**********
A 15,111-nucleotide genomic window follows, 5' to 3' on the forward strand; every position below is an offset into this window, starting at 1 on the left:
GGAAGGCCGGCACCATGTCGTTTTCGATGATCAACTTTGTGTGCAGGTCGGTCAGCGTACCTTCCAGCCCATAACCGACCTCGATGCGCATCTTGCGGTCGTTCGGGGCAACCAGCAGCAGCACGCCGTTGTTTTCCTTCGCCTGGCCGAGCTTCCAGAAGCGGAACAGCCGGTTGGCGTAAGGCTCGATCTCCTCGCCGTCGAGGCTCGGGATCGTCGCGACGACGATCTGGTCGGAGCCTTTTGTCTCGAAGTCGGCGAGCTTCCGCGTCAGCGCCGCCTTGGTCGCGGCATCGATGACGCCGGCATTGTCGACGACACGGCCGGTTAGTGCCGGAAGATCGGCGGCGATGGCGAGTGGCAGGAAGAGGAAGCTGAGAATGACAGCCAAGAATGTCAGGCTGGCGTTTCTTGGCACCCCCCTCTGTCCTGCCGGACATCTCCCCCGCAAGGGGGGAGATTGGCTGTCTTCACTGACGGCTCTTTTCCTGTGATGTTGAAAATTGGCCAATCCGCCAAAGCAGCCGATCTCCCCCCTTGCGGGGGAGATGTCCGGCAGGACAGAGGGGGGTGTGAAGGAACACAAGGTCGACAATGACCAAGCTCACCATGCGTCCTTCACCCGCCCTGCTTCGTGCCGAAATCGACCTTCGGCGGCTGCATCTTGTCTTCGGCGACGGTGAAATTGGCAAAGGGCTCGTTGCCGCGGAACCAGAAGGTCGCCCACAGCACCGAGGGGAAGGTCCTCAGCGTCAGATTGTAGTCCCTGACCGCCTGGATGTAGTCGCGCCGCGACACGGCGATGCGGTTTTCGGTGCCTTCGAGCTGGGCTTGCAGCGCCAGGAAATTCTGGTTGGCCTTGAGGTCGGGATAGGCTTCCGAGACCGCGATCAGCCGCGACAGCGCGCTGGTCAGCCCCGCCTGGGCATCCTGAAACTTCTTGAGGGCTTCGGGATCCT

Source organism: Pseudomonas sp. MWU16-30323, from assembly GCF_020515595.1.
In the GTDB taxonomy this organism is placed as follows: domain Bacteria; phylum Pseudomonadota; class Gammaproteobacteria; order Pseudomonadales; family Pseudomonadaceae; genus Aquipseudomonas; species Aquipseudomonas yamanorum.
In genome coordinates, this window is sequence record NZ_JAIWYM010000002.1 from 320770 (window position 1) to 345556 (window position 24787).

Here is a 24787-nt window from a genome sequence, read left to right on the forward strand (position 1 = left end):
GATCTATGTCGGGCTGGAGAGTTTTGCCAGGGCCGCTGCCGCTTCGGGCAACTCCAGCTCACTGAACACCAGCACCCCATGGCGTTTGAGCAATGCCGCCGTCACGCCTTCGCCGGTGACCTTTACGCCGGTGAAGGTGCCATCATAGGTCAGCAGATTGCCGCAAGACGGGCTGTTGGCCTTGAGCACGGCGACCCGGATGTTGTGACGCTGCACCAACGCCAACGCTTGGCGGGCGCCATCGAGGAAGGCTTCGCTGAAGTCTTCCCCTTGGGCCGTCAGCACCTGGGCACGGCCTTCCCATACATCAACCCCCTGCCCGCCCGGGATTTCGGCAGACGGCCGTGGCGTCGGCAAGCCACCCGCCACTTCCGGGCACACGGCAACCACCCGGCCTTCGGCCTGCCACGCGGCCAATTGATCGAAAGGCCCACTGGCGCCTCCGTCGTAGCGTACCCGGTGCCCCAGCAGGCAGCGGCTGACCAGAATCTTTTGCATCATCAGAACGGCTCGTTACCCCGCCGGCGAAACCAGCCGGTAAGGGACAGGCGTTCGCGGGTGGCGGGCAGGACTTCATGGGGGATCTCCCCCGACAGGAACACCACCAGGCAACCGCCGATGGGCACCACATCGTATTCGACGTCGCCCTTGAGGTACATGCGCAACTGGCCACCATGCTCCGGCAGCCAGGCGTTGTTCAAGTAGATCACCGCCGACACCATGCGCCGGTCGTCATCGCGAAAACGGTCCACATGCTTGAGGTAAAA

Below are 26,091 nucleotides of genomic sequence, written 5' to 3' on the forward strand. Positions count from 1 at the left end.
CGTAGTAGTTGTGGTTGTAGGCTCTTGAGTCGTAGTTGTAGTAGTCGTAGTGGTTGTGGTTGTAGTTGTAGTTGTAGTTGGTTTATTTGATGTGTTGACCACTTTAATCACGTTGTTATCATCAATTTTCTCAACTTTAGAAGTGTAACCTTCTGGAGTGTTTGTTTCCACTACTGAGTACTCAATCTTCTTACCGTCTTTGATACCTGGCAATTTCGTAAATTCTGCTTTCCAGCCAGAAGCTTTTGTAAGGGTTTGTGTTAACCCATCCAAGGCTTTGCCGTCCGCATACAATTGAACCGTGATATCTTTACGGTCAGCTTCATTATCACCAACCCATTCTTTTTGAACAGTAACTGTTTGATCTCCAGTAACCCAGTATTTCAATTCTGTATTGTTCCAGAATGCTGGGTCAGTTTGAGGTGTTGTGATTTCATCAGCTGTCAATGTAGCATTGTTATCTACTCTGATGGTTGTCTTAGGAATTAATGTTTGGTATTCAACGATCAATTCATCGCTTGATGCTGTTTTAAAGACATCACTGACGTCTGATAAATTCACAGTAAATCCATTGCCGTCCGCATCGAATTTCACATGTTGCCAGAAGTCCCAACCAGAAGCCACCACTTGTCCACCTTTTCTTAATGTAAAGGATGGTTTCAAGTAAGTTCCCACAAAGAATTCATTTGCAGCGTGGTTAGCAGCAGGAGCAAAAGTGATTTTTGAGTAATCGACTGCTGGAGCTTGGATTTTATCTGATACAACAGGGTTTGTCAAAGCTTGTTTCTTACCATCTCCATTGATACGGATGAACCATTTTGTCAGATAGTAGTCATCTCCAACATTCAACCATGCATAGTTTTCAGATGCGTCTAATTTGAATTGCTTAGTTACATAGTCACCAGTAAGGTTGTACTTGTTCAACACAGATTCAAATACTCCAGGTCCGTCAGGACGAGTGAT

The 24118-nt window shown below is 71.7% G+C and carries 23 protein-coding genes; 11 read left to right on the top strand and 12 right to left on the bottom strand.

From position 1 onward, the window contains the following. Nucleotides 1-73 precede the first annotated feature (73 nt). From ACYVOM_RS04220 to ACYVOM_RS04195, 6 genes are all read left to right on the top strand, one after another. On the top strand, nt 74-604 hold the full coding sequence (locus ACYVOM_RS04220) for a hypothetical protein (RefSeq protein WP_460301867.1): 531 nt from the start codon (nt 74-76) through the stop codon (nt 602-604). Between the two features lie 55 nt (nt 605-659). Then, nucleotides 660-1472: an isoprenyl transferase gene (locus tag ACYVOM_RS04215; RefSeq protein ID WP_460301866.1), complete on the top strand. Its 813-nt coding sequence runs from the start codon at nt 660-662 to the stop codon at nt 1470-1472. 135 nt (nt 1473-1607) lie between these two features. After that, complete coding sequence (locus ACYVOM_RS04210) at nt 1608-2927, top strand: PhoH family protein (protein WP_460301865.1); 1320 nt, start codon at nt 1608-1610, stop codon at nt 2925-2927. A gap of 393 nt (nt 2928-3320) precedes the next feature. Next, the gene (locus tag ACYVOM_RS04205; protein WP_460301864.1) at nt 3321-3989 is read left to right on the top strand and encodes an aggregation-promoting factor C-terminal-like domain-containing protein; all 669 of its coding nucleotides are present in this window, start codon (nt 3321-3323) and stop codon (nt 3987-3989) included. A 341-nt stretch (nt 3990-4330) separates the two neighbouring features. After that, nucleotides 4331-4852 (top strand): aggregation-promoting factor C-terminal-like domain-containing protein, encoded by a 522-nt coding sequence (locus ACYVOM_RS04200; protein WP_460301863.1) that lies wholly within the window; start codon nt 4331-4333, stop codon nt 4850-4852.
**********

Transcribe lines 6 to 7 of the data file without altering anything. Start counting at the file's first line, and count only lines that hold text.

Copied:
Here is a 24787-nt window from a genome sequence, read left to right on the forward strand (position 1 = left end):
GATCTATGTCGGGCTGGAGAGTTTTGCCAGGGCCGCTGCCGCTTCGGGCAACTCCAGCTCACTGAACACCAGCACCCCATGGCGTTTGAGCAATGCCGCCGTCACGCCTTCGCCGGTGACCTTTACGCCGGTGAAGGTGCCATCATAGGTCAGCAGATTGCCGCAAGACGGGCTGTTGGCCTTGAGCACGGCGACCCGGATGTTGTGACGCTGCACCAACGCCAACGCTTGGCGGGCGCCATCGAGGAAGGCTTCGCTGAAGTCTTCCCCTTGGGCCGTCAGCACCTGGGCACGGCCTTCCCATACATCAACCCCCTGCCCGCCCGGGATTTCGGCAGACGGCCGTGGCGTCGGCAAGCCACCCGCCACTTCCGGGCACACGGCAACCACCCGGCCTTCGGCCTGCCACGCGGCCAATTGATCGAAAGGCCCACTGGCGCCTCCGTCGTAGCGTACCCGGTGCCCCAGCAGGCAGCGGCTGACCAGAATCTTTTGCATCATCAGAACGGCTCGTTACCCCGCCGGCGAAACCAGCCGGTAAGGGACAGGCGTTCGCGGGTGGCGGGCAGGACTTCATGGGGGATCTCCCCCGACAGGAACACCACCAGGCAACCGCCGATGGGCACCACATCGTATTCGACGTCGCCCTTGAGGTACATGCGCAACTGGCCACCATGCTCCGGCAGCCAGGCGTTGTTCAAGTAGATCACCGCCGACACCATGCGCCGGTCGTCATCGCGAAAACGGTCCACATGCTTGAGGTAAAA